Yet the subsidies themselves only exacerbated the problem. They drew into production marginal land, while increased income encouraged investment in machinery. In 1950, the number of tractors in the Six as a whole had stood at only 370,000. By 1962 the number had grown to 2,300,000. Wheat production in the mid-1950s increased eight-fold. Sugar and wine production rose by over 300 percent. This necessitated ever-larger government-funded stockpiles and export subsidies.
By the early 1960s production was still increasing at a rate of 20 percent per annum. Eleven million of the 24 million dairy cows in the Six were French, each producing less than a quarter of the milk yield of Dutch animals. Dairy subsidies alone were costing the French taxpayer 1.35 billion francs (equivalent to £3 billion a year at 2003 prices), of which 70 million were used to dump powdered milk on the Indian and Mexican markets. Huge further sums were spent on storage and processing, while the surplus "butter mountain" stood at 200,000 tons. French farm policy was clearly unsustainable. Politically, however, it was essential.
So it was that, when de Gaulle took power in 1958, France's farm surpluses had already reached crisis point. Attempts to reform the subsidy system had met with stiff opposition, which presented a dangerous threat to his electoral base. De Gaulle was being forced to continue payments on a scale the French government could simply no longer afford.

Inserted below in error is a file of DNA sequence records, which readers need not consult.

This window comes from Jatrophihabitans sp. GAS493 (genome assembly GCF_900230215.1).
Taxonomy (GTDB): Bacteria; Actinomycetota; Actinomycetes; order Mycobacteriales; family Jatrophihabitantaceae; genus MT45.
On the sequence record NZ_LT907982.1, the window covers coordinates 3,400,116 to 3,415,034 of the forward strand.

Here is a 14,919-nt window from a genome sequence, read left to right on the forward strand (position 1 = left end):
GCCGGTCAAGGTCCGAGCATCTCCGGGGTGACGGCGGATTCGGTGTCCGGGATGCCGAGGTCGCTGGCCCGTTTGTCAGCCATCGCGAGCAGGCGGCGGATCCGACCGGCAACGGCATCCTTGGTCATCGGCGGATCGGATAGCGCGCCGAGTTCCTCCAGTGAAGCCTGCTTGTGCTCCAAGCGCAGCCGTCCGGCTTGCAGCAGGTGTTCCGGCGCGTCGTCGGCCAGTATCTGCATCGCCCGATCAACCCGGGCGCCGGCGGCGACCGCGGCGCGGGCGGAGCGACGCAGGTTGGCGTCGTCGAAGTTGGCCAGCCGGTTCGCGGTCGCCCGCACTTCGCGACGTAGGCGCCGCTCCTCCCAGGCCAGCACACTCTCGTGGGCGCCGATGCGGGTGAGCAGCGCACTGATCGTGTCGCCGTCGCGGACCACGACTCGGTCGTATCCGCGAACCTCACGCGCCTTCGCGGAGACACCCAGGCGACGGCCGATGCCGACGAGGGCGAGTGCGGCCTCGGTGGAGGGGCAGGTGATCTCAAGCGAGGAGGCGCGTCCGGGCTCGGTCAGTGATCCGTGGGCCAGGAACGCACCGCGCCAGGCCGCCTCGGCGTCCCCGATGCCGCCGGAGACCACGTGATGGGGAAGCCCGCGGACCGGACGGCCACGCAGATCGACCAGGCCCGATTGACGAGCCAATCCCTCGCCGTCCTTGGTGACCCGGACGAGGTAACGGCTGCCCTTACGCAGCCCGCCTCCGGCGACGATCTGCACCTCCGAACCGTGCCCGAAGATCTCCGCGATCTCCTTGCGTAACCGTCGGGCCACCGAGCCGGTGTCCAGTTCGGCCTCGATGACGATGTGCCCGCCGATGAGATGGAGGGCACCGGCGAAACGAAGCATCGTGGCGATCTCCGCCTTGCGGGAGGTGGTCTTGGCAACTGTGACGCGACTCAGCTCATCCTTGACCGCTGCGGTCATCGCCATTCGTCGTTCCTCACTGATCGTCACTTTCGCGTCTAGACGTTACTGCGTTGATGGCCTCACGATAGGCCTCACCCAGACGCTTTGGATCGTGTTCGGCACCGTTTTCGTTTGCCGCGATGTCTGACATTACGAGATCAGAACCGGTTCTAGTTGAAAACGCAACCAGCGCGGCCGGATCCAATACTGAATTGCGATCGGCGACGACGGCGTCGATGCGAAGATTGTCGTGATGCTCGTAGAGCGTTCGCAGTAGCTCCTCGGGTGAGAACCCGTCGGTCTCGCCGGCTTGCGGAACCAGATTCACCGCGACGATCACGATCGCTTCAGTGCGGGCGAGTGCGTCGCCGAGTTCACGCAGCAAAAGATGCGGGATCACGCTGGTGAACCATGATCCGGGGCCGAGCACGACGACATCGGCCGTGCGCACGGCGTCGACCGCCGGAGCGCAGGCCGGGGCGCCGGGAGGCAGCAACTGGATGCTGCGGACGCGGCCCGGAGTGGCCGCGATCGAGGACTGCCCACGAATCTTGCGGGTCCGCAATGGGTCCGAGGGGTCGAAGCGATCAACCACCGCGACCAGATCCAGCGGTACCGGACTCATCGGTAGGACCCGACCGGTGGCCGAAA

At a crisis Cabinet meeting in August 1962, with the Algerian crisis now largely over, he was to call the "stabilisation" of agriculture the "most important problem" facing France. If the problems are not resolved, de Gaulle declared, "we will have another Algeria on our own soil".
De Gaulle and his advisers realised there were only two possible remedies: to find new export markets, or an additional source of finance for the subsidies. The answer to both might lie in the EEC.
What had become vital, they concluded, was to use it to set up an agricultural policy which could give French farmers access both to external markets and also to additional funding, primarily from Germany.
But it was vital that such a policy should be framed above all to meet the needs of France. Thus, despite his overt dislike of supranational institutions, de Gaulle came to regard the EEC as the most essential instrument in furthering France's national interest, the main aim being to put in place the Common Agricultural Policy.
As we can see, the CAP became not an instrument to promote the production of food or solve food shortages. It was first and foremost a mechanism to finance the surpluses and to manage the retreat from the land, brought about by the huge gains in agricultural productivity. More fundamentally, it ended up as being a means by which first German and then UK taxpayers paid for the transformation of French agriculture.
Of course, all this – and more - is in The Great Deception by Booker and myself. If Hannan wasn't so important, he might have time to read it, and could even learn something. He might then avoid getting it wrong so often.